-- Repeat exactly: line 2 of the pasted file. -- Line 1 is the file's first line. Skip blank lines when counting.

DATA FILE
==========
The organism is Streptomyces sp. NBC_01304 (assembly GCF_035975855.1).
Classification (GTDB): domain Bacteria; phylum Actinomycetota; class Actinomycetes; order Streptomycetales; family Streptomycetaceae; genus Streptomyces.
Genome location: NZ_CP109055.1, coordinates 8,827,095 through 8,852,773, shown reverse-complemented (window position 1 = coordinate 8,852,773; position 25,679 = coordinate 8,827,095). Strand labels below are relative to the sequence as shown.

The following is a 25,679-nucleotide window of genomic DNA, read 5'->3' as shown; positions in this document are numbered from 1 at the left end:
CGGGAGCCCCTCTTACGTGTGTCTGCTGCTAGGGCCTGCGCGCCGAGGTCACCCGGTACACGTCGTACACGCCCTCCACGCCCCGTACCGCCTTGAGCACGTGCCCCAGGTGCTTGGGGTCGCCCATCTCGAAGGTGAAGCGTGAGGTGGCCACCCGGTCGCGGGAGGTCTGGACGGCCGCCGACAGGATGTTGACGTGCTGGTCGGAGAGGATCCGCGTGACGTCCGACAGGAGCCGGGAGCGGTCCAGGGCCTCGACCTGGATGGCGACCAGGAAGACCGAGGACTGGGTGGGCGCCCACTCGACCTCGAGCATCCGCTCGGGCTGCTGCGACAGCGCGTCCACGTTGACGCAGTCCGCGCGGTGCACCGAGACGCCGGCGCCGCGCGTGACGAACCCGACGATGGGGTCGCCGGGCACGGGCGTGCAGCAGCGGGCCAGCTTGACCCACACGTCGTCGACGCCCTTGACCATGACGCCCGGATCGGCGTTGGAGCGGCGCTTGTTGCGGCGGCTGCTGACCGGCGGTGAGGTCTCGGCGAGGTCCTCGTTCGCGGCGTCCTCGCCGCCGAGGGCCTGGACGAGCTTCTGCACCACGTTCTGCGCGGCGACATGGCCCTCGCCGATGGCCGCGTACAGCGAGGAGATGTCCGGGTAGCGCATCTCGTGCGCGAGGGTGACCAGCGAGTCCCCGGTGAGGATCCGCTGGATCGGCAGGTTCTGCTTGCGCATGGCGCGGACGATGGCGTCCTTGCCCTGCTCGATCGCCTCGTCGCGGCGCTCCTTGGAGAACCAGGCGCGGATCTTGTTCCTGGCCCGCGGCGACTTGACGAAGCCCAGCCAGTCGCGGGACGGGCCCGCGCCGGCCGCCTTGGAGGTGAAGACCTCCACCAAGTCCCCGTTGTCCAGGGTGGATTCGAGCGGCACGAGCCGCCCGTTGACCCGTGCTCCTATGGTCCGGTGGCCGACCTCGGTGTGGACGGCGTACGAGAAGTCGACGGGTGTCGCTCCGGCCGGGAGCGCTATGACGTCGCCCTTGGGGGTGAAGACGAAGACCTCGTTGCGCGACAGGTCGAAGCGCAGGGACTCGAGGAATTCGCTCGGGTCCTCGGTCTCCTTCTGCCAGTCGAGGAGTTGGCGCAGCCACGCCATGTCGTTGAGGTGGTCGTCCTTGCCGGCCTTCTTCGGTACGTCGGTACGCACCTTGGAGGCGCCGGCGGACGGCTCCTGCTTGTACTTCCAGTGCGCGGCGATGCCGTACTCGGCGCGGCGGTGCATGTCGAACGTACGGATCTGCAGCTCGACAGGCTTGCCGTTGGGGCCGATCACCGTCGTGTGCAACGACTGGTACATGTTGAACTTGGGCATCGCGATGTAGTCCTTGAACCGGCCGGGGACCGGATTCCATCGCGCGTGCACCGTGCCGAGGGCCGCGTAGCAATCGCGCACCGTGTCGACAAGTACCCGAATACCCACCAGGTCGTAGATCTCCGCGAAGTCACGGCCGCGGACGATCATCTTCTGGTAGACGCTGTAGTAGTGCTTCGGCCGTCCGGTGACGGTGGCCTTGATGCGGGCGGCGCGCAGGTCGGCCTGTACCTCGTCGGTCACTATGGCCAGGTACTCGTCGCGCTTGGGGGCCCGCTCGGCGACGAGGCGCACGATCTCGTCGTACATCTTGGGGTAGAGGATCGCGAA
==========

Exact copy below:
Classification (GTDB): domain Bacteria; phylum Actinomycetota; class Actinomycetes; order Streptomycetales; family Streptomycetaceae; genus Streptomyces.